“That’s enough, young lady. We all have our favourite clothes. You were wearing that dress only on Monday! And I was wearing this skirt yesterday. Now, shall we start?” The discourse was short, matter-of-fact, and delivered pleasantly. The class fell silent. The teacher gave me a piercing look, her eyes full of concern, and then a smile that not only cooled my ears down, but also steadied me somehow. I hadn’t realised how shaken I had been until she steadied me with that smile.

I felt thankful to her at the time, for stopping everyone laughing at me. I feel even more thankful to her now, with the famous power of hindsight. It is very likely that I will never see her again, but I hope that she knew how grateful I was then, and am still now.

Thanks for stopping by, constructive/polite comments always welcome 🙂

To all readers and to followers – I thank you all and hope that you are enjoying this blog 🙂

Ro x

Poem: ‘Famous Stories’

Okay, so, I wasn’t sure about this one, but thought I’d post it anyway.

I do not actually know all the technical terms for describing poetry or verses and so forgive me if this sounds a bit dense, but the part I’m specifically not sure about is the word ‘theories’ and how it works alongside ‘stories’.

Anyway, here it is 🙂

Twists, turns,

And hard-won glories…

Rewarded triumphs,

And allegories…

Proven myths,

And shattered theories…

Thus are wrought

Our famous stories.

Thanks for stopping by and constructive/polite comments always welcome.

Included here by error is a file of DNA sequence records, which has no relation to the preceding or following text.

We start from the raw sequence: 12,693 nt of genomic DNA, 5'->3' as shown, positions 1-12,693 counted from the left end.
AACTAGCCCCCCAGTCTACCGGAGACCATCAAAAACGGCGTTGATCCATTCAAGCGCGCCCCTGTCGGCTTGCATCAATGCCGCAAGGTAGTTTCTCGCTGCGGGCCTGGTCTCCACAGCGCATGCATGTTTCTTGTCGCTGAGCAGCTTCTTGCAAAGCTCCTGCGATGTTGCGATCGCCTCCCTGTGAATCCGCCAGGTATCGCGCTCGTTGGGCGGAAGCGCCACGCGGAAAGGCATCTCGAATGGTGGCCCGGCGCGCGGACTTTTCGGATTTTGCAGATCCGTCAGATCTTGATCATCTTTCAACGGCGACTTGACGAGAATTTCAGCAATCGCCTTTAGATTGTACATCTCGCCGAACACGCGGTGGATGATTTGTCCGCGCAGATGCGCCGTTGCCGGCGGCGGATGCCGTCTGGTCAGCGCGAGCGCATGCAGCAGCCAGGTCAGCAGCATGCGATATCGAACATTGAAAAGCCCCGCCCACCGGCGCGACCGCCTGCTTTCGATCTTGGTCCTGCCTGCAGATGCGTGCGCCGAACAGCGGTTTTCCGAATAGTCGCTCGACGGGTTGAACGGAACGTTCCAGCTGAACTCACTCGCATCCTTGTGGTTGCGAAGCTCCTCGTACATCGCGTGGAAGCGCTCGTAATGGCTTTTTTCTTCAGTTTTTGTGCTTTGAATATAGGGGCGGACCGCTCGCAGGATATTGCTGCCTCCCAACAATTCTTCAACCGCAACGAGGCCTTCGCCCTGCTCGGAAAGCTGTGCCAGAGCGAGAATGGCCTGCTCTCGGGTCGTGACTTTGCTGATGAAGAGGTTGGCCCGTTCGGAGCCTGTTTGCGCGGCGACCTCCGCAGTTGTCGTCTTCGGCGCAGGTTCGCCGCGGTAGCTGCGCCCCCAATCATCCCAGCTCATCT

Ro x

Writing prompt exercise: ‘The sun beat down on his back…’

Another writing prompt exercise. As mentioned in an earlier post, a friend and I are using such prompts to write weekly pieces to compare and discuss, to keep our creativity flowing.

It was my turn to come up with a prompt, but I was struggling, so asked my partner, and he came up with this one. My friend was very happy with it; I was not. I struggle with ‘male’ points of views, you see!

Now, I suppose I could have switched things up and not actually done it from a male point of view, but decided I should accept the challenge – the second one in a row (see the last writing prompt exercise).

Also, I’ve tried to work on describing surroundings a little more in this one, as this is one of my weaker points.

Rules for this one: approx 500 words, untimed.


The sun beat down on his back; pausing for a second, Chris wiped his brow with his hand. It was the hottest day of the year so far, and once again, he mentally cursed his dad again for being so ridiculously harsh on him.

He crossed Mrs Cooper’s half perfect, half overgrown lawn to the patio table, picked up his water bottle, and took a long swig. He grimaced – it had inevitably gone warm in the sun.

It really wasn’t fair – every single one of his friends, as soon as they had turned sixteen, had been given a set of wheels of some kind – Andy got given a half beaten up truck, but still, he could drive it…whereas Chris, of course, hadn’t been given anything of the sort. He’d been given a lecture when he requested a car, of course, but unfortunately that wasn’t drivable.